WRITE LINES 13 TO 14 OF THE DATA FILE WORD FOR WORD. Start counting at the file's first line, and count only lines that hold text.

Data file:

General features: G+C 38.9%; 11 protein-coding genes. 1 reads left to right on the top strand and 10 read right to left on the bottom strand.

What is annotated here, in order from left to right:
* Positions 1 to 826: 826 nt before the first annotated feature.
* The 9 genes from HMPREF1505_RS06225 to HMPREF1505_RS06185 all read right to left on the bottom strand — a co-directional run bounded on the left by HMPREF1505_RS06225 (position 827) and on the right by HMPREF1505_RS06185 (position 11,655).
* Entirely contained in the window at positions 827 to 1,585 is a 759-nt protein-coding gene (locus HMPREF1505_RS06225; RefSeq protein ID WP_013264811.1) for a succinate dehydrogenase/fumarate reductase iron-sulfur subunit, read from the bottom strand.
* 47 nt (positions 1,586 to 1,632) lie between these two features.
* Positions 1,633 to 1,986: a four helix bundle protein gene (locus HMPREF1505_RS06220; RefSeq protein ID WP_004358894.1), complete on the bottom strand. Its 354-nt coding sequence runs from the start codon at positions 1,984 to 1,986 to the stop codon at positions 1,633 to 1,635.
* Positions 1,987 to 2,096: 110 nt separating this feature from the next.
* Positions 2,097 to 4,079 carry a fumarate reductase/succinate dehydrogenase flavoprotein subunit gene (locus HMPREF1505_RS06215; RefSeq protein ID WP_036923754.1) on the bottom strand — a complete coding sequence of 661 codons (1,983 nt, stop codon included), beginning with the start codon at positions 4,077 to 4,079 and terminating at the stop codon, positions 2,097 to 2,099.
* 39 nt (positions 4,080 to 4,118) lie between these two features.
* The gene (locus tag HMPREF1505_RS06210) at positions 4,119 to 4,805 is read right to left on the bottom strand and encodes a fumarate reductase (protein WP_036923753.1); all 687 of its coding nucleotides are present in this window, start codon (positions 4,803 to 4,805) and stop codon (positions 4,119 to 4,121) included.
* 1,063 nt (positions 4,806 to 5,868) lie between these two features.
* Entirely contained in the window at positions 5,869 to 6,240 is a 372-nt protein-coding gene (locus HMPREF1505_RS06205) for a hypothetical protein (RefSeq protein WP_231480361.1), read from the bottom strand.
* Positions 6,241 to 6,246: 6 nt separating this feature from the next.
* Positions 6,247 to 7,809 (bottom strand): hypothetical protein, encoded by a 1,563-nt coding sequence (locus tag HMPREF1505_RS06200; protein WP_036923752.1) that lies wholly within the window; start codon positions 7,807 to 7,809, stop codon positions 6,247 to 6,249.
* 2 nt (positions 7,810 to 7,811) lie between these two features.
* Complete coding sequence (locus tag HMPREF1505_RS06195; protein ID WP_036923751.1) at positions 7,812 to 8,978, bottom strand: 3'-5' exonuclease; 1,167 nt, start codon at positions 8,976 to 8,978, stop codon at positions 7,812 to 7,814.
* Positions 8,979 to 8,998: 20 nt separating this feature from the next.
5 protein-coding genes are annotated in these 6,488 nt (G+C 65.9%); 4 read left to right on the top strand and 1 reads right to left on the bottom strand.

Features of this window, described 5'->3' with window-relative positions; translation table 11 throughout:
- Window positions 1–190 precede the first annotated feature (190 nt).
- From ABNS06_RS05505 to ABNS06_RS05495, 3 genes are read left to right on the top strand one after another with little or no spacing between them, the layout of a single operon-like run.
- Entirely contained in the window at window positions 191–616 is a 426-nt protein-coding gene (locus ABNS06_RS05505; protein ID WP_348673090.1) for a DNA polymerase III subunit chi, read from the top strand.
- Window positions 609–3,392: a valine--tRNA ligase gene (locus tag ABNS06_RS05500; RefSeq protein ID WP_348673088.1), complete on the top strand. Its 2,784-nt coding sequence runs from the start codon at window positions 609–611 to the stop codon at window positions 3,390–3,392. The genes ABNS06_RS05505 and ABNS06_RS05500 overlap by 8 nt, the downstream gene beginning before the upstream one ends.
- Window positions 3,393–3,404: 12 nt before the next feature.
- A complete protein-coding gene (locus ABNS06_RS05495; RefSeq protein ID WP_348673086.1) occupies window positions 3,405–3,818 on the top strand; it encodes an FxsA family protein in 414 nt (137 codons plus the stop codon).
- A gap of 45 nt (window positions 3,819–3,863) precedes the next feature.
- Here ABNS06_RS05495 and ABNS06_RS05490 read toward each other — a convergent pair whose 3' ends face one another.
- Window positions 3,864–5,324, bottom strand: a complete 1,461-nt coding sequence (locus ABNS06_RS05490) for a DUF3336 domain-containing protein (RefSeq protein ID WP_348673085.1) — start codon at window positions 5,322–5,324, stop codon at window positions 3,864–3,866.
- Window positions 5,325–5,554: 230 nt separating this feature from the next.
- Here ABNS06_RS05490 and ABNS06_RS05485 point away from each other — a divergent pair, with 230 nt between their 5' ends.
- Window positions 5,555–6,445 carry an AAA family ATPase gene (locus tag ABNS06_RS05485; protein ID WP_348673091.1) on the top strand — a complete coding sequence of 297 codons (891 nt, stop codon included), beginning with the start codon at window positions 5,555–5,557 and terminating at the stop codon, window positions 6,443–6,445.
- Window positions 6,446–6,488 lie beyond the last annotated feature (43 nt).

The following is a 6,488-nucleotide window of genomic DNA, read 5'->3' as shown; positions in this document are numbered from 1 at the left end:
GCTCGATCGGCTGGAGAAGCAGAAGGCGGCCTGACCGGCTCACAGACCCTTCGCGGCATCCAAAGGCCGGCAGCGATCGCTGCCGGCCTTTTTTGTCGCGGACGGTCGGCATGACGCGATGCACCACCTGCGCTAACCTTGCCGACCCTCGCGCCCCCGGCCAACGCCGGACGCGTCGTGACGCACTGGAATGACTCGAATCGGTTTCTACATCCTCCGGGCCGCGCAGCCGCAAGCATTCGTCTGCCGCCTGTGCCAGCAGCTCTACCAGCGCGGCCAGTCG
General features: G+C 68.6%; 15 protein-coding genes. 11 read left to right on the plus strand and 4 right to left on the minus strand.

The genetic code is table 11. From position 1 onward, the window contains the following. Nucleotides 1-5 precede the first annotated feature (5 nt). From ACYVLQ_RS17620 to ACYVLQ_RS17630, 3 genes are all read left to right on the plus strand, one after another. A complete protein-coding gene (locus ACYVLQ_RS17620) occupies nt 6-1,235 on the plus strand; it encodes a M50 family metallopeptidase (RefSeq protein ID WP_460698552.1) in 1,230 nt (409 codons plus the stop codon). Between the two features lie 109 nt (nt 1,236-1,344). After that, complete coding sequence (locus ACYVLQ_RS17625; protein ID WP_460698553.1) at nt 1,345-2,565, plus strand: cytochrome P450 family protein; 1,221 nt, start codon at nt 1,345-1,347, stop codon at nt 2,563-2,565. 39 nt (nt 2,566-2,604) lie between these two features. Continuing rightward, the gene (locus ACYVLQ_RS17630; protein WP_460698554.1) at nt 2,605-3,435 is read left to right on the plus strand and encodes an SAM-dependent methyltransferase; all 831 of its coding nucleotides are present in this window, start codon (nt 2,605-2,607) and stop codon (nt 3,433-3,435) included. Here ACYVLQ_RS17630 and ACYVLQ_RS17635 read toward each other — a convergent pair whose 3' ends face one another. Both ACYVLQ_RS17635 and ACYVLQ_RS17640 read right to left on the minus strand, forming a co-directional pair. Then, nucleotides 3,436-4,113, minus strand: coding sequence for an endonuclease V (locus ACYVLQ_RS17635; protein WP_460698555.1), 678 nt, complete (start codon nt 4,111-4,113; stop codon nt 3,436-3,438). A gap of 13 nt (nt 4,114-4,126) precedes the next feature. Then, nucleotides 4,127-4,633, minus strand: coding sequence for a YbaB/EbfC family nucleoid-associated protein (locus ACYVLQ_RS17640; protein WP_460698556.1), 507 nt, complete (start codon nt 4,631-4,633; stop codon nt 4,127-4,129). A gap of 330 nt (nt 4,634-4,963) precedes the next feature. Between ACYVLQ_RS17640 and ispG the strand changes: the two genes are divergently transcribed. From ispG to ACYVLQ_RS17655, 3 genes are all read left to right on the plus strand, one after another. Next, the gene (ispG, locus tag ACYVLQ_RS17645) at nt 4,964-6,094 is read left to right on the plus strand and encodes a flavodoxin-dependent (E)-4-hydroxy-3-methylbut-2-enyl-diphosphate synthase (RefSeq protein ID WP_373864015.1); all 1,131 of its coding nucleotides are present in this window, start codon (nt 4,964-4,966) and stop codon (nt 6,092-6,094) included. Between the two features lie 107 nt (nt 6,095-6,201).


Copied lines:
* Entirely contained in the window at positions 5,869 to 6,240 is a 372-nt protein-coding gene (locus HMPREF1505_RS06205) for a hypothetical protein (RefSeq protein WP_231480361.1), read from the bottom strand.
* Positions 6,241 to 6,246: 6 nt separating this feature from the next.